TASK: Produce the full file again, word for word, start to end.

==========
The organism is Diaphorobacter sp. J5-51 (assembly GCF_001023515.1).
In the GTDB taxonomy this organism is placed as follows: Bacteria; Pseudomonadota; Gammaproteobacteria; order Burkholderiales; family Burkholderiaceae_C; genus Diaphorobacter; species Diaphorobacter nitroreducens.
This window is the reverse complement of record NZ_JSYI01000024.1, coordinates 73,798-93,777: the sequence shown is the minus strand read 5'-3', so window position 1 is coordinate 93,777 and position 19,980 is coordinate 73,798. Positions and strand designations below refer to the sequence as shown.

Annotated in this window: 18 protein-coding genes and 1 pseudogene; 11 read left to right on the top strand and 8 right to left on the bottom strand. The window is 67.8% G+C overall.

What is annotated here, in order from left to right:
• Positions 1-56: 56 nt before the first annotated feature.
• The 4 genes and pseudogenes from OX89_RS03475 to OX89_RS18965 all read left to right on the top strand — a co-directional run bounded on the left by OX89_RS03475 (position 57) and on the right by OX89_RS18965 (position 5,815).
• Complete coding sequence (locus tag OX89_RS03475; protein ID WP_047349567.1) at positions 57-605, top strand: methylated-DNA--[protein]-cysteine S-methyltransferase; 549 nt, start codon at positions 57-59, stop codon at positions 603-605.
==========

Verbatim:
The organism is Diaphorobacter sp. J5-51 (assembly GCF_001023515.1).
In the GTDB taxonomy this organism is placed as follows: Bacteria; Pseudomonadota; Gammaproteobacteria; order Burkholderiales; family Burkholderiaceae_C; genus Diaphorobacter; species Diaphorobacter nitroreducens.
This window is the reverse complement of record NZ_JSYI01000024.1, coordinates 73,798-93,777: the sequence shown is the minus strand read 5'-3', so window position 1 is coordinate 93,777 and position 19,980 is coordinate 73,798. Positions and strand designations below refer to the sequence as shown.

Annotated in this window: 18 protein-coding genes and 1 pseudogene; 11 read left to right on the top strand and 8 right to left on the bottom strand. The window is 67.8% G+C overall.

What is annotated here, in order from left to right:
• Positions 1-56: 56 nt before the first annotated feature.
• The 4 genes and pseudogenes from OX89_RS03475 to OX89_RS18965 all read left to right on the top strand — a co-directional run bounded on the left by OX89_RS03475 (position 57) and on the right by OX89_RS18965 (position 5,815).
• Complete coding sequence (locus tag OX89_RS03475; protein ID WP_047349567.1) at positions 57-605, top strand: methylated-DNA--[protein]-cysteine S-methyltransferase; 549 nt, start codon at positions 57-59, stop codon at positions 603-605.